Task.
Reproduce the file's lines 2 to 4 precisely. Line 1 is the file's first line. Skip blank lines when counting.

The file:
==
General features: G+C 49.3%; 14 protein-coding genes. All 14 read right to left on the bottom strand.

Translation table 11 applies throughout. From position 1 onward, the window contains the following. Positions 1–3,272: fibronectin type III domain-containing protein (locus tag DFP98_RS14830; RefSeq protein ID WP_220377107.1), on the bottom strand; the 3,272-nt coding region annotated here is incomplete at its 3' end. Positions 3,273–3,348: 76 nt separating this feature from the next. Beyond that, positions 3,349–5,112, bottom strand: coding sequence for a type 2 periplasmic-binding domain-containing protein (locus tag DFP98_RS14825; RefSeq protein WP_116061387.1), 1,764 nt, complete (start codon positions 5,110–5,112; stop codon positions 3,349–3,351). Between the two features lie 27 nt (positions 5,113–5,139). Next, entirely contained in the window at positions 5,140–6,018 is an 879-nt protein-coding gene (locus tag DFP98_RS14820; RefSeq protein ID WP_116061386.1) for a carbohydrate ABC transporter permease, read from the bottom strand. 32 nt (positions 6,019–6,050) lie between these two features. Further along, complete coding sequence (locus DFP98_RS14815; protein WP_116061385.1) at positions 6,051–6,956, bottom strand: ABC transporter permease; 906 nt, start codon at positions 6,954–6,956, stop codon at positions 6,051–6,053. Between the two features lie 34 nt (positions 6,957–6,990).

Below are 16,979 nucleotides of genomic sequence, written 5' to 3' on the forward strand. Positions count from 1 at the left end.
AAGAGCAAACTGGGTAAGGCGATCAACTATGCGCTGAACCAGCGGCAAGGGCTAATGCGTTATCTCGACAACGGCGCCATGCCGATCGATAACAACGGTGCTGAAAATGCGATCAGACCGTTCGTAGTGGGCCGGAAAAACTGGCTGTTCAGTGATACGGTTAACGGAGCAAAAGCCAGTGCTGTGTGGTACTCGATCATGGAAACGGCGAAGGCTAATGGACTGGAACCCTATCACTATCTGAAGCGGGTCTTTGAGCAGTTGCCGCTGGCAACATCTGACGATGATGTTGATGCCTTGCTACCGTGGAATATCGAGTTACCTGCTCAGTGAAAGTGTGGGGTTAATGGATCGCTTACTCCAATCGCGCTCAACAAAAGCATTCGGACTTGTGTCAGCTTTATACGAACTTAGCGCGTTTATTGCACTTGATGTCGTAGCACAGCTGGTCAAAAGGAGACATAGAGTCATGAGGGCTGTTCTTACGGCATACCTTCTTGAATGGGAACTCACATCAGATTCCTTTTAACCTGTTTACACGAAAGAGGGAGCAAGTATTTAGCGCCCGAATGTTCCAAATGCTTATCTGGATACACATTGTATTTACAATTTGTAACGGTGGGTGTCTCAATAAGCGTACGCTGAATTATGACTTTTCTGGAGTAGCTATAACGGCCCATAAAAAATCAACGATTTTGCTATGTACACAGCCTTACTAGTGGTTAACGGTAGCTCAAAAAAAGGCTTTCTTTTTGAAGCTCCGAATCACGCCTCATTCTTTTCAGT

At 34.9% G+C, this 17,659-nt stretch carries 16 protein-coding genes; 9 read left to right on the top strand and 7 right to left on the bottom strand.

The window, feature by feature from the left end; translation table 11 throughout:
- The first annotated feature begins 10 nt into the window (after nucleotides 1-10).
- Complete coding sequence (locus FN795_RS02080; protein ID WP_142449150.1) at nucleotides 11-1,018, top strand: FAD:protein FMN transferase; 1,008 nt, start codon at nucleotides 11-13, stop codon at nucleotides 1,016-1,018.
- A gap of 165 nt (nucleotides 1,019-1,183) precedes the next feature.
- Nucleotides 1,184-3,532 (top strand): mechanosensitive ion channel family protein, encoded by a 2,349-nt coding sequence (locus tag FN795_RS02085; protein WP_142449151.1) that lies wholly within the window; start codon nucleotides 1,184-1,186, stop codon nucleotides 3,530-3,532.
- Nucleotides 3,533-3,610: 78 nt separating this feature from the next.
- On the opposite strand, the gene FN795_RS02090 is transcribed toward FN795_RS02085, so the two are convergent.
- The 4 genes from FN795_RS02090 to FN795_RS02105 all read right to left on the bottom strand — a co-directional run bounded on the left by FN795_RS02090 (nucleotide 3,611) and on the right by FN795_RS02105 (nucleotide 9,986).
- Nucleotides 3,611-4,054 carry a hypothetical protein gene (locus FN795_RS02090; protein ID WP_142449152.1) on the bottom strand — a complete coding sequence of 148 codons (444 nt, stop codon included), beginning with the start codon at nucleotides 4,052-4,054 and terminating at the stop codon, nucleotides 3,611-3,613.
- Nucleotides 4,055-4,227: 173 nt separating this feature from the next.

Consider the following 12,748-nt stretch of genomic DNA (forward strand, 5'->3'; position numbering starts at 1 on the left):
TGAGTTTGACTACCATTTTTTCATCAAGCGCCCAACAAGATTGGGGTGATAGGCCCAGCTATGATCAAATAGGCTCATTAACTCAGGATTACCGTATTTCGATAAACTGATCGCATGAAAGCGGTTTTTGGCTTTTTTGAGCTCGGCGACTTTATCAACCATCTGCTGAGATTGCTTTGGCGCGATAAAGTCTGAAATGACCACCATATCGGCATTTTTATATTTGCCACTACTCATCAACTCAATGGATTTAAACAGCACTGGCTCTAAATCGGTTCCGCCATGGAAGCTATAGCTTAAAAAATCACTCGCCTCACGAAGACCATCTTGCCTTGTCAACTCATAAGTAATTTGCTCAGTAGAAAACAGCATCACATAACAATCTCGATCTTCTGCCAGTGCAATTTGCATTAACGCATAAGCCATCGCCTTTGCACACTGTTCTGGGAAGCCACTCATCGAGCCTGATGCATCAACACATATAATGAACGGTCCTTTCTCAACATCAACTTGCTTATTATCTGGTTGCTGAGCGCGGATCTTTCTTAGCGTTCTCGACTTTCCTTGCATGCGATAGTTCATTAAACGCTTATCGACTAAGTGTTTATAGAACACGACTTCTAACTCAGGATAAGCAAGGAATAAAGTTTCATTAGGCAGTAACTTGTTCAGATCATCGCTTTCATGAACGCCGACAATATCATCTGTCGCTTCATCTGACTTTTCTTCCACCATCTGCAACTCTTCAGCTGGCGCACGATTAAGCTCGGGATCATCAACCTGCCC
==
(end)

Translation table 11 applies throughout. From position 1 onward, the window contains the following. Positions 1–3,272: fibronectin type III domain-containing protein (locus tag DFP98_RS14830; RefSeq protein ID WP_220377107.1), on the bottom strand; the 3,272-nt coding region annotated here is incomplete at its 3' end. Positions 3,273–3,348: 76 nt separating this feature from the next. Beyond that, positions 3,349–5,112, bottom strand: coding sequence for a type 2 periplasmic-binding domain-containing protein (locus tag DFP98_RS14825; RefSeq protein WP_116061387.1), 1,764 nt, complete (start codon positions 5,110–5,112; stop codon positions 3,349–3,351). Between the two features lie 27 nt (positions 5,113–5,139). Next, entirely contained in the window at positions 5,140–6,018 is an 879-nt protein-coding gene (locus tag DFP98_RS14820; RefSeq protein ID WP_116061386.1) for a carbohydrate ABC transporter permease, read from the bottom strand. 32 nt (positions 6,019–6,050) lie between these two features. Further along, complete coding sequence (locus DFP98_RS14815; protein WP_116061385.1) at positions 6,051–6,956, bottom strand: ABC transporter permease; 906 nt, start codon at positions 6,954–6,956, stop codon at positions 6,051–6,053. Between the two features lie 34 nt (positions 6,957–6,990).

Below are 16,979 nucleotides of genomic sequence, written 5' to 3' on the forward strand. Positions count from 1 at the left end.
AAGAGCAAACTGGGTAAGGCGATCAACTATGCGCTGAACCAGCGGCAAGGGCTAATGCGTTATCTCGACAACGGCGCCATGCCGATCGATAACAACGGTGCTGAAAATGCGATCAGACCGTTCGTAGTGGGCCGGAAAAACTGGCTGTTCAGTGATACGGTTAACGGAGCAAAAGCCAGTGCTGTGTGGTACTCGATCATGGAAACGGCGAAGGCTAATGGACTGGAACCCTATCACTATCTGAAGCGGGTCTTTGAGCAGTTGCCGCTGGCAACATCTGACGATGATGTTGATGCCTTGCTACCGTGGAATATCGAGTTACCTGCTCAGTGAAAGTGTGGGGTTAATGGATCGCTTACTCCAATCGCGCTCAACAAAAGCATTCGGACTTGTGTCAGCTTTATACGAACTTAGCGCGTTTATTGCACTTGATGTCGTAGCACAGCTGGTCAAAAGGAGACATAGAGTCATGAGGGCTGTTCTTACGGCATACCTTCTTGAATGGGAACTCACATCAGATTCCTTTTAACCTGTTTACACGAAAGAGGGAGCAAGTATTTAGCGCCCGAATGTTCCAAATGCTTATCTGGATACACATTGTATTTACAATTTGTAACGGTGGGTGTCTCAATAAGCGTACGCTGAATTATGACTTTTCTGGAGTAGCTATAACGGCCCATAAAAAATCAACGATTTTGCTATGTACACAGCCTTACTAGTGGTTAACGGTAGCTCAAAAAAAGGCTTTCTTTTTGAAGCTCCGAATCACGCCTCATTCTTTTCAGT